De-hardening in spring involves gradual re-hydration of the cells, recovery of photosynthetic capacity and a tight control of water loss.
Transpiration decreases as air becomes drier.
High soil moisture leads to decreased photosynthesis.
In boreal upland forests, low soil moisture decreases the rate of photosynthesis.
When there is low soil moisture, plants close its stomata pores which then decreases photosynthesis.
Leaf area increases with stand age, resulting in a decreasing rate of photosynthesis in the stand.
An increment in leaf area increases also the photosynthesis of a tree stand. However, the relationship is saturating.
Early spring is a tricky time for plants due to the combination of sunny but still quite cold days.
As plants respire, they release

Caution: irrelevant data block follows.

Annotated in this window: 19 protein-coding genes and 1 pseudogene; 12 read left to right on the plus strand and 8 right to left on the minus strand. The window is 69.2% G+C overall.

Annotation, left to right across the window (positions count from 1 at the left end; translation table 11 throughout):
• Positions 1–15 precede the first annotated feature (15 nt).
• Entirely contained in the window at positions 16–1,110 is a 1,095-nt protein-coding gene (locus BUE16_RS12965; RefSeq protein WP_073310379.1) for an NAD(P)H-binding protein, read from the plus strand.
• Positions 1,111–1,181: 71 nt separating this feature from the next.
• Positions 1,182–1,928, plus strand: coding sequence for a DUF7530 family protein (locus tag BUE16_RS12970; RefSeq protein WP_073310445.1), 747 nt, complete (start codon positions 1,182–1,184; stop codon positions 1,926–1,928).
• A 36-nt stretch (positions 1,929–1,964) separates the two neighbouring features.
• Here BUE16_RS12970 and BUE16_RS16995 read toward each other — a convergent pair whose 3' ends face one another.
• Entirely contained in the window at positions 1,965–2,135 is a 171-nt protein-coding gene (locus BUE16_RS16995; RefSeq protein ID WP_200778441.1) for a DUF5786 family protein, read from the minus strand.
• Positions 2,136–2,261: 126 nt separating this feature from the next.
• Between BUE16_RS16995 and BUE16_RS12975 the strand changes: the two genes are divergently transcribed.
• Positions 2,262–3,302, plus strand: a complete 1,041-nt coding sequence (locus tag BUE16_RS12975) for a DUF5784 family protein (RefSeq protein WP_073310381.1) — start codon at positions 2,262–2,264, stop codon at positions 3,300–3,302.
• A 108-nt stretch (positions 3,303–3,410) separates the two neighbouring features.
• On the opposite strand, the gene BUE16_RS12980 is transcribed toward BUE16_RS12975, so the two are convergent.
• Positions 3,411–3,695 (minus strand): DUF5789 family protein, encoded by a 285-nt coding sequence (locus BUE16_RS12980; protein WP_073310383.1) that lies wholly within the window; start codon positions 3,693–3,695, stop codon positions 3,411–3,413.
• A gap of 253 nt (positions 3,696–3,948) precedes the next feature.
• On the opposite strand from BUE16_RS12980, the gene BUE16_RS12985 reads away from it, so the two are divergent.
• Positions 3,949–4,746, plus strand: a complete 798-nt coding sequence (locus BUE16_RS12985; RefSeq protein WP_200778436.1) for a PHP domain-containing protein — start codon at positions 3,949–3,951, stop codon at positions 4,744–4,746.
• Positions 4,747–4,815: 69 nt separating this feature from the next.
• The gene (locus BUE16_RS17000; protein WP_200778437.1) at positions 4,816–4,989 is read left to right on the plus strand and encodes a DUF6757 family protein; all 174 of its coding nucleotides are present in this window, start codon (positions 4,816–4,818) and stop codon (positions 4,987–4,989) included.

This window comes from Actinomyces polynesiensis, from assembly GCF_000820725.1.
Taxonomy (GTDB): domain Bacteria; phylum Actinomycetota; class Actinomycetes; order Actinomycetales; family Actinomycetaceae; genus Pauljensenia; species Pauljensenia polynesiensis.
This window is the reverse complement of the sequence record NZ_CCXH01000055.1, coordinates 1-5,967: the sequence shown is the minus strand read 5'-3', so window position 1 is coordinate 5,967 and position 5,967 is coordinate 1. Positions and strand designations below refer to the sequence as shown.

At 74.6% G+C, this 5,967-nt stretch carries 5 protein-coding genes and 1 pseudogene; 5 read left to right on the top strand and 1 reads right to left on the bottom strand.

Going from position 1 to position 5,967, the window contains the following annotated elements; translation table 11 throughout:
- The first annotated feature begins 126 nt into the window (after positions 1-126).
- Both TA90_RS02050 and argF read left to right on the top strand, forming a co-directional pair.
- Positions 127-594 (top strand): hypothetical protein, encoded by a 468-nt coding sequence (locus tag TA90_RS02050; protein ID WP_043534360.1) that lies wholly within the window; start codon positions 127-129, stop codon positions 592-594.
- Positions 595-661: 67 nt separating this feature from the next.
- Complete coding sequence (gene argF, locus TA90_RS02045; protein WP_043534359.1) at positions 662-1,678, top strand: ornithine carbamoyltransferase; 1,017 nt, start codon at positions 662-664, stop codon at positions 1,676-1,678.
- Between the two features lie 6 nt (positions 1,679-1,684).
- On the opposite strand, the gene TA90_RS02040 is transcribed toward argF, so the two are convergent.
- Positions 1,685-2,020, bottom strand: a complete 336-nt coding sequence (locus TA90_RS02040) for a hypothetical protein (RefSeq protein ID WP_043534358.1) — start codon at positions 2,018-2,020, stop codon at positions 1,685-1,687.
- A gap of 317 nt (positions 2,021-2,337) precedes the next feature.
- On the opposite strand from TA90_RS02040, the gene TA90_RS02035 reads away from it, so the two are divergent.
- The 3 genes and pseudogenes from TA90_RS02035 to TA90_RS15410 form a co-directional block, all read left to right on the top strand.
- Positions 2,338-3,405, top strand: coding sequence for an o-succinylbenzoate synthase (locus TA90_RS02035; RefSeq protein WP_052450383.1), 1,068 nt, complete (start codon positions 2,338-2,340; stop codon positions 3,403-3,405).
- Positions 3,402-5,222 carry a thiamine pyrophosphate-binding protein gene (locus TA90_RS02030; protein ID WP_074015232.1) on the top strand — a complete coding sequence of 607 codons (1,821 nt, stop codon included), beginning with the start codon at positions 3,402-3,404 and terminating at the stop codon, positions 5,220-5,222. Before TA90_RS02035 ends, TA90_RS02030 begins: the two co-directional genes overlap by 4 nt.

The annual cycle of photosynthesis mainly follows
the changes in light.
the changes in soil temperature.
the changes in CO2 concentration.
the changes in air temperature.
In some part of the stems, some photosynthesis may also occur.
The rate of respiration decreases with temperature.
In general, the more carbon dioxide that is available to the plant, the faster the rate of photosynthesis - if other factors are favourable.
Photosynthesis of a tree canopy is driven or influenced by
soil moisture (REW).
the total leaf area (LAI).
air humidity (VPD).
photosynthetically active solar radiation (PAR).
air temperature (T).
Carbon becomes locked as part of the accumulating plant biomass as plants grow.
A complex microbiota lives belowground, releasing carbon dioxide to the soil.
Plant respiration captures CO2.
Unlike photosynhesis, plant respiration captures atmospheric oxygen and releases carbon dioxide.